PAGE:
Re-Discovering Lou Gehrig’s Lost Nickname

I was intrigued by the reference to “Buster” Gehrig in the Washington Reporter from 1925, so I did a Google News Archives search for “Buster Gehrig.”

It turns out that he was known almost exclusively as Buster in his early years. Here is a clear reference from The Meridian Daily Journal, August 19, 1931 when Buster was just approaching the record for consecutive games played:

“Henry Louis Gehrig, otherwise known as ‘Buster’ or ‘Hungry Lou’…”

Here is a reference to young Buster from an article titled “Yanks Can Keep Going Even After Babe Does” in The Milwaukee Journal, May 13, 1927.

There are literally over a thousand references to Buster Gehrig in Google’s archived newspaper reports of the era. I hope we can get this nickname added to his Baseball Reference page, it seems a shame that such a great moniker for a hungry young up-and-comer, as he was in his early years, could be lost to history.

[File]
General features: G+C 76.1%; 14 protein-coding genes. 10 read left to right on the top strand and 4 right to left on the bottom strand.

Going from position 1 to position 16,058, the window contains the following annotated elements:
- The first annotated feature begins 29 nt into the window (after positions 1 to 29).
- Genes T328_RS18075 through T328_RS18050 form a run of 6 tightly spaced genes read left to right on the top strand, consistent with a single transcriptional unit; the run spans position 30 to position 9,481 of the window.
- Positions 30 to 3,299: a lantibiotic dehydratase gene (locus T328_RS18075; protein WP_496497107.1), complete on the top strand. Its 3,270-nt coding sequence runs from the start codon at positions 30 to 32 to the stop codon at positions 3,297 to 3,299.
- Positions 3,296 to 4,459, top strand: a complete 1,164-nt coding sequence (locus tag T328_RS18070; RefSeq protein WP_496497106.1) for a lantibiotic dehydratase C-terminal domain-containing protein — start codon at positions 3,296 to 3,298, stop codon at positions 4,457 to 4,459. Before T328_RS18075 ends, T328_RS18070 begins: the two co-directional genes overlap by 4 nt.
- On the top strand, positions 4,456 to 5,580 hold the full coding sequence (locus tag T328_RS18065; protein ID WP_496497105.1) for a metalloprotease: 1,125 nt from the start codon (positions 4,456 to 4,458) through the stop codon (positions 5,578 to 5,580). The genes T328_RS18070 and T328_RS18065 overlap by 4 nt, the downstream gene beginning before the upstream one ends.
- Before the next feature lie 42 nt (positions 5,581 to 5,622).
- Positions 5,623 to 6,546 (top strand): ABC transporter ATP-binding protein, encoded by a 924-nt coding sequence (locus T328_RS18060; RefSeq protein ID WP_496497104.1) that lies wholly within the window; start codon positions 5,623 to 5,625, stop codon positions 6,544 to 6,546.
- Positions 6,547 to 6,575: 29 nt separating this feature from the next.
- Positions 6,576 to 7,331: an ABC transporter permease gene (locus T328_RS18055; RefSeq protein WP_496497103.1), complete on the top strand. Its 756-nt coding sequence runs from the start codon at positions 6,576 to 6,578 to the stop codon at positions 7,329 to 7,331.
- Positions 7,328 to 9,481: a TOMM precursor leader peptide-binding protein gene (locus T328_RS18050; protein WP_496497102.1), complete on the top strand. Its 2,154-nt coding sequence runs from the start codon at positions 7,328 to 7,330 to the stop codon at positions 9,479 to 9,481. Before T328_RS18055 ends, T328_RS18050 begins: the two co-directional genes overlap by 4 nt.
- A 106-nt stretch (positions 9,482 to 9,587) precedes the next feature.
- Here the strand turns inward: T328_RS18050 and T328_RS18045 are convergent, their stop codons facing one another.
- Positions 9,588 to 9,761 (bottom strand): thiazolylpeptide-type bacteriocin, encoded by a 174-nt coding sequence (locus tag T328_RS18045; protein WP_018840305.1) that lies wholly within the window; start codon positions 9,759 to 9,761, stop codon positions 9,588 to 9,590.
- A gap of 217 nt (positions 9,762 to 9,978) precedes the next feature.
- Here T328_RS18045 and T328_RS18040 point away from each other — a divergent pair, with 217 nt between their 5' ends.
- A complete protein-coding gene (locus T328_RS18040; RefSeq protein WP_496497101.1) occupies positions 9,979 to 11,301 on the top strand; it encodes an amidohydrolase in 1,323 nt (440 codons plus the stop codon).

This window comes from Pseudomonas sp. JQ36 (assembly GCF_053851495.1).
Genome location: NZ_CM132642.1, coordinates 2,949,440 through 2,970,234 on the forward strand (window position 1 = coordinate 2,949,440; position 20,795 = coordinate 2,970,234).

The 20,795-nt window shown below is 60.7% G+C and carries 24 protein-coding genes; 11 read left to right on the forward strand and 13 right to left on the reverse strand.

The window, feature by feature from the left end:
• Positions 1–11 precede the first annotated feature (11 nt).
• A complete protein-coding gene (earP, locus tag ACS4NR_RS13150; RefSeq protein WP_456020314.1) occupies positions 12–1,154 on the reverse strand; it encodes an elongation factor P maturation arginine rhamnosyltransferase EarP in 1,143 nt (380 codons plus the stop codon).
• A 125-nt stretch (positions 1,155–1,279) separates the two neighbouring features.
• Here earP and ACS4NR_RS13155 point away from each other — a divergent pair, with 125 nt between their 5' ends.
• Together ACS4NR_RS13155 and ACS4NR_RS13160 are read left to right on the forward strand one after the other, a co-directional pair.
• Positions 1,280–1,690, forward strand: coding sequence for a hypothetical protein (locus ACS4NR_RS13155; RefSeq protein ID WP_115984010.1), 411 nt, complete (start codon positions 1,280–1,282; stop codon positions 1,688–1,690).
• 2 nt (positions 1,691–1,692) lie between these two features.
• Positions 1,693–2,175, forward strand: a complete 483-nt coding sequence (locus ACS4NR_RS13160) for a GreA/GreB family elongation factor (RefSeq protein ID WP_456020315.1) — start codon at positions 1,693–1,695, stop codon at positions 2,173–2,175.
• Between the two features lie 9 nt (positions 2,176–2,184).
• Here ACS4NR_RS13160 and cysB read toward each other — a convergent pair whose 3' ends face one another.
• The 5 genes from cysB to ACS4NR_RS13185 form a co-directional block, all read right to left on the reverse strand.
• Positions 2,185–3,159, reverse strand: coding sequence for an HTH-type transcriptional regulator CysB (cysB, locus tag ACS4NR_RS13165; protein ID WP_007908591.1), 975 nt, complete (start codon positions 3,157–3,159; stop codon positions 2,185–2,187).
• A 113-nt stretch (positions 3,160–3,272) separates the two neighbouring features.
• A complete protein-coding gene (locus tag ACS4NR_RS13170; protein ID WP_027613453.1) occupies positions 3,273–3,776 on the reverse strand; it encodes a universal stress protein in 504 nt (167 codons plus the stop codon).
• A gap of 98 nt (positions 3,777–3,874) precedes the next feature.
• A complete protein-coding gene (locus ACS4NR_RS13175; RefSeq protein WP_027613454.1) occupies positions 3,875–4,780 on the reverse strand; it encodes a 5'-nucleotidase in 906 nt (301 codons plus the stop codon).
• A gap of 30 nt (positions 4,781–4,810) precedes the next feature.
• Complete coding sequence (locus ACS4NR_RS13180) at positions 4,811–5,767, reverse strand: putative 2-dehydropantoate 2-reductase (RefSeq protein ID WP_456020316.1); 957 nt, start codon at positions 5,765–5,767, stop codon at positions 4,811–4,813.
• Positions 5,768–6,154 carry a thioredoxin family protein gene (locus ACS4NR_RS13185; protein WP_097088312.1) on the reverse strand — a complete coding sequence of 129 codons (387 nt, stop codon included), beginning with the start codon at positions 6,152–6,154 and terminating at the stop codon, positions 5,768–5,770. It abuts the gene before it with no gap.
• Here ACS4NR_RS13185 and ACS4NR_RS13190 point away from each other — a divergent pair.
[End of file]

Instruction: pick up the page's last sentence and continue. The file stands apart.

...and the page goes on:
Bookmark the permalink.


  1. Ruppert locked up the Babe for three years at $210k (total). Looks like a smart deal for the Yanks, but what happens, you say, if the Babe blows up? It’s a gamble!

    Ahh, but the colonel should be serviceable for at least three more years.

    Methinks Bob Dylan was correct: that the times, they are a changin’.

  2. Lou Gehrig research

  3. was lou gehrig not know as the pride of the yankees ? if so why is it not noted;

    • Hi Colin,

      There was a movie based on Gehrig’s life called “The Pride of the Yankees (The Life of Lou Gehrig)” that was released in 1942 (a year after he died), starring Gary Cooper as Lou Gehrig.

      As far as I know, Gehrig was never known as “The Pride of the Yankees” while he was alive.

Leave a Reply